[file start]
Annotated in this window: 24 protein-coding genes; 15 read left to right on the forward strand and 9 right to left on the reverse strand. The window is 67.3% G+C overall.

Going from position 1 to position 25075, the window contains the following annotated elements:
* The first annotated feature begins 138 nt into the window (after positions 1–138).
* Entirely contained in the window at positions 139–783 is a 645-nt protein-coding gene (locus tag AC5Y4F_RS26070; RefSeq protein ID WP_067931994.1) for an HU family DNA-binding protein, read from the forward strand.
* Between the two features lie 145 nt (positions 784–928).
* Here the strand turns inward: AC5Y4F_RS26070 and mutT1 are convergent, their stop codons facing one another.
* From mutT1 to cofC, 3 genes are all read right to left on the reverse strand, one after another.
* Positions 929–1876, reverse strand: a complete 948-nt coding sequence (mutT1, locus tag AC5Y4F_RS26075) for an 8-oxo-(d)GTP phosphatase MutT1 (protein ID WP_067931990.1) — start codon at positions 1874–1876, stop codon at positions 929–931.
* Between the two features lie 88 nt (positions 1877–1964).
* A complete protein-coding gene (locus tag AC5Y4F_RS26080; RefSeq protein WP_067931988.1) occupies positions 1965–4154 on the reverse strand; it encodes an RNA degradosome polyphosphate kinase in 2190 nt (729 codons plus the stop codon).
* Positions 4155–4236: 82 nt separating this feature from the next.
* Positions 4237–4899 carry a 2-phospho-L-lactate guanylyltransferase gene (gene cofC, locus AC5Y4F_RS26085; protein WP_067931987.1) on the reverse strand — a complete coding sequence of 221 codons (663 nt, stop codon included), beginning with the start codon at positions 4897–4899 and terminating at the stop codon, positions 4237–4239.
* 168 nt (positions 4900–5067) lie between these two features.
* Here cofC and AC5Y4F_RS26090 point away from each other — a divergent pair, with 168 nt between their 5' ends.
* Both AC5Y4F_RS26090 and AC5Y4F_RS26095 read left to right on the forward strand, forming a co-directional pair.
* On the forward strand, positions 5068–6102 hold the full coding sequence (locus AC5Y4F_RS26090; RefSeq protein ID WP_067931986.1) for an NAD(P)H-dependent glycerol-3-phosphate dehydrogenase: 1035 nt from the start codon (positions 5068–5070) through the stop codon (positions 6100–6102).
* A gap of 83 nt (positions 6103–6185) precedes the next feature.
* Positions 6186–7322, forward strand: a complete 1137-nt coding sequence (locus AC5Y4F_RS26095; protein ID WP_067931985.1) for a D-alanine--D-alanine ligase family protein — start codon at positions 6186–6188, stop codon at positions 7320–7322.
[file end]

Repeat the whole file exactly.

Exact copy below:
Annotated in this window: 24 protein-coding genes; 15 read left to right on the forward strand and 9 right to left on the reverse strand. The window is 67.3% G+C overall.

Going from position 1 to position 25075, the window contains the following annotated elements:
* The first annotated feature begins 138 nt into the window (after positions 1–138).
* Entirely contained in the window at positions 139–783 is a 645-nt protein-coding gene (locus tag AC5Y4F_RS26070; RefSeq protein ID WP_067931994.1) for an HU family DNA-binding protein, read from the forward strand.
* Between the two features lie 145 nt (positions 784–928).
* Here the strand turns inward: AC5Y4F_RS26070 and mutT1 are convergent, their stop codons facing one another.
* From mutT1 to cofC, 3 genes are all read right to left on the reverse strand, one after another.
* Positions 929–1876, reverse strand: a complete 948-nt coding sequence (mutT1, locus tag AC5Y4F_RS26075) for an 8-oxo-(d)GTP phosphatase MutT1 (protein ID WP_067931990.1) — start codon at positions 1874–1876, stop codon at positions 929–931.
* Between the two features lie 88 nt (positions 1877–1964).
* A complete protein-coding gene (locus tag AC5Y4F_RS26080; RefSeq protein WP_067931988.1) occupies positions 1965–4154 on the reverse strand; it encodes an RNA degradosome polyphosphate kinase in 2190 nt (729 codons plus the stop codon).
* Positions 4155–4236: 82 nt separating this feature from the next.
* Positions 4237–4899 carry a 2-phospho-L-lactate guanylyltransferase gene (gene cofC, locus AC5Y4F_RS26085; protein WP_067931987.1) on the reverse strand — a complete coding sequence of 221 codons (663 nt, stop codon included), beginning with the start codon at positions 4897–4899 and terminating at the stop codon, positions 4237–4239.
* 168 nt (positions 4900–5067) lie between these two features.
* Here cofC and AC5Y4F_RS26090 point away from each other — a divergent pair, with 168 nt between their 5' ends.
* Both AC5Y4F_RS26090 and AC5Y4F_RS26095 read left to right on the forward strand, forming a co-directional pair.
* On the forward strand, positions 5068–6102 hold the full coding sequence (locus AC5Y4F_RS26090; RefSeq protein ID WP_067931986.1) for an NAD(P)H-dependent glycerol-3-phosphate dehydrogenase: 1035 nt from the start codon (positions 5068–5070) through the stop codon (positions 6100–6102).
* A gap of 83 nt (positions 6103–6185) precedes the next feature.
* Positions 6186–7322, forward strand: a complete 1137-nt coding sequence (locus AC5Y4F_RS26095; protein ID WP_067931985.1) for a D-alanine--D-alanine ligase family protein — start codon at positions 6186–6188, stop codon at positions 7320–7322.